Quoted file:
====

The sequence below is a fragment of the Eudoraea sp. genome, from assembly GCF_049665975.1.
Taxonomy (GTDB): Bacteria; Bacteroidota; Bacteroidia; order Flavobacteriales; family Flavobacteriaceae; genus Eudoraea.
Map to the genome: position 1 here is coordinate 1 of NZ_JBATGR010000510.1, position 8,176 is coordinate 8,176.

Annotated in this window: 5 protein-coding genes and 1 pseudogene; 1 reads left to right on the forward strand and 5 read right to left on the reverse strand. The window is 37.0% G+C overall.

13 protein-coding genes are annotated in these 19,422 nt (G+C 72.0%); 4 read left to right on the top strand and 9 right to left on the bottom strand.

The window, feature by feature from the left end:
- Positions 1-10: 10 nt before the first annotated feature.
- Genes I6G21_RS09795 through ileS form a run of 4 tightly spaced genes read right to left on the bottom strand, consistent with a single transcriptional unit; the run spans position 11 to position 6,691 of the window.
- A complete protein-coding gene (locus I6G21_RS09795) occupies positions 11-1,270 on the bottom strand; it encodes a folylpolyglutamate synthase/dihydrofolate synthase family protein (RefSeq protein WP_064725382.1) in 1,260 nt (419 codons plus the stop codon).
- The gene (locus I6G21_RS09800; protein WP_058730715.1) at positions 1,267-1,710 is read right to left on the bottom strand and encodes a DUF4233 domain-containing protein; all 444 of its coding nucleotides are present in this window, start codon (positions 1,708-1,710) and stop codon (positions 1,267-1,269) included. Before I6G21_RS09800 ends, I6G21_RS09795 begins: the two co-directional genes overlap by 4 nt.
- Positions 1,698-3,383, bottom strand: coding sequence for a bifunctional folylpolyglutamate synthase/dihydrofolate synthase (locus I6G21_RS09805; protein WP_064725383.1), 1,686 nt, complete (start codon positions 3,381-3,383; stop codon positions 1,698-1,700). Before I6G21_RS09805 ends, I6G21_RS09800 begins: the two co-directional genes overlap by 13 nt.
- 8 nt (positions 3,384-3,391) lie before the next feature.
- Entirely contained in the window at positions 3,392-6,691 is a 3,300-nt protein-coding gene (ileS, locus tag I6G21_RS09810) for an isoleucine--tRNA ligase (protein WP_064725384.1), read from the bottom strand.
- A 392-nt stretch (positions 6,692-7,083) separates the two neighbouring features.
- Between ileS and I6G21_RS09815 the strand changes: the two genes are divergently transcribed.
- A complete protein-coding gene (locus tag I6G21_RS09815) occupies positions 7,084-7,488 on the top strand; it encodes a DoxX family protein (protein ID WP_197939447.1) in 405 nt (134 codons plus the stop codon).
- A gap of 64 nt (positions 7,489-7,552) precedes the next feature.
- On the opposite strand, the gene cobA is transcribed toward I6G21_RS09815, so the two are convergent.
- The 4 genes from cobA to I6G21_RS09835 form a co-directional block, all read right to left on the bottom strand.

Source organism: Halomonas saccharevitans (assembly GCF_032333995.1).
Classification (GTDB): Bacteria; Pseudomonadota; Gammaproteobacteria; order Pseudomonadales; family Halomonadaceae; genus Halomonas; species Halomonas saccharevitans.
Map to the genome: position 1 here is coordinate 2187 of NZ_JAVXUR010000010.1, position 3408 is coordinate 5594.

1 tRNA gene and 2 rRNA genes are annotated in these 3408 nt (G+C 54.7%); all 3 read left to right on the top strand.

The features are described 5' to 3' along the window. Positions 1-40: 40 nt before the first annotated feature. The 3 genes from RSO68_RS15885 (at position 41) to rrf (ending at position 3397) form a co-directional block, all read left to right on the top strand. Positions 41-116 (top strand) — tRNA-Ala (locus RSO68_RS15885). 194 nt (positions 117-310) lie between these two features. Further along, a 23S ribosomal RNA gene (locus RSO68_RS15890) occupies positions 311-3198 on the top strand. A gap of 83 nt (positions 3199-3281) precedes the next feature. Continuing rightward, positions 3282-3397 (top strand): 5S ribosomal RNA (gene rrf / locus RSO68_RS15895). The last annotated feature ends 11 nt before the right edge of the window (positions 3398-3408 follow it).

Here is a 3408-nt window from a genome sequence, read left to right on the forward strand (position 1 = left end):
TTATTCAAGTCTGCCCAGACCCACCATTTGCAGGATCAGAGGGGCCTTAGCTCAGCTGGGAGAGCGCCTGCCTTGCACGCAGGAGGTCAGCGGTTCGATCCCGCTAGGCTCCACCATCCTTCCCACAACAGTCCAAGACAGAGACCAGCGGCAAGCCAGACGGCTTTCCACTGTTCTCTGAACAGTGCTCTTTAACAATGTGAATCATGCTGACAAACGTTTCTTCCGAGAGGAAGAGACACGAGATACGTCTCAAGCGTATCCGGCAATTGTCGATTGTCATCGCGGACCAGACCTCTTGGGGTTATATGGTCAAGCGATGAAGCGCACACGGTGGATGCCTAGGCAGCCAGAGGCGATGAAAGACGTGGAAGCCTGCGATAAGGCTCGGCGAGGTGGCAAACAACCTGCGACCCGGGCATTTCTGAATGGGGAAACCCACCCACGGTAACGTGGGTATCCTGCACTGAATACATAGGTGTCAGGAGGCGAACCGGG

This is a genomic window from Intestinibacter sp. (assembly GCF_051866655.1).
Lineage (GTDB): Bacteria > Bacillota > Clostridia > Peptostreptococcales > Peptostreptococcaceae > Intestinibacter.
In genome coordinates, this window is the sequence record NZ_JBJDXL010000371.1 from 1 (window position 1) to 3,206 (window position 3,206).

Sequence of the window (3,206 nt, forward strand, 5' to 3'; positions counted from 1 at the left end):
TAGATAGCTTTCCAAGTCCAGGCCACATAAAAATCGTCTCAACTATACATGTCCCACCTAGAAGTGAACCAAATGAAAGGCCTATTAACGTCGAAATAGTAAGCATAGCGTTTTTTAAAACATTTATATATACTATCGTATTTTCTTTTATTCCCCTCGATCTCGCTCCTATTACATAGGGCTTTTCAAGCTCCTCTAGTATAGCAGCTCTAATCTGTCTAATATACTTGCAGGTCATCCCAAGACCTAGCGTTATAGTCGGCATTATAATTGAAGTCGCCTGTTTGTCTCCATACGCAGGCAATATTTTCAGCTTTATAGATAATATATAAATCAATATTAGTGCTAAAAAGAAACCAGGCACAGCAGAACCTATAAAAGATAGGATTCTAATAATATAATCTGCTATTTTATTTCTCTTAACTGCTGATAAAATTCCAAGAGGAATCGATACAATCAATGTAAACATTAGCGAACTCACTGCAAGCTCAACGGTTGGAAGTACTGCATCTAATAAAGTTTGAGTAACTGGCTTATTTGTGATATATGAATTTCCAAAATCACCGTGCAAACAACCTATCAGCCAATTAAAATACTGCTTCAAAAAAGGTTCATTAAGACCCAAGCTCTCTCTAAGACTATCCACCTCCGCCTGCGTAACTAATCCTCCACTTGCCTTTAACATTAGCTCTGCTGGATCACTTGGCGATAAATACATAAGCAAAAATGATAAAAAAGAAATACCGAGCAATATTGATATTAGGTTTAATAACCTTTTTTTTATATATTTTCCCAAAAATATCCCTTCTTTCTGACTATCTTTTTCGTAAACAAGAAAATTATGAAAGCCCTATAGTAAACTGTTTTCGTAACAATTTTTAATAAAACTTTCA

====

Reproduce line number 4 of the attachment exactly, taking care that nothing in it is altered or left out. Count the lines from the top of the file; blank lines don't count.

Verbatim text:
Annotated in this window: 5 protein-coding genes and 1 pseudogene; 1 reads left to right on the forward strand and 5 read right to left on the reverse strand. The window is 37.0% G+C overall.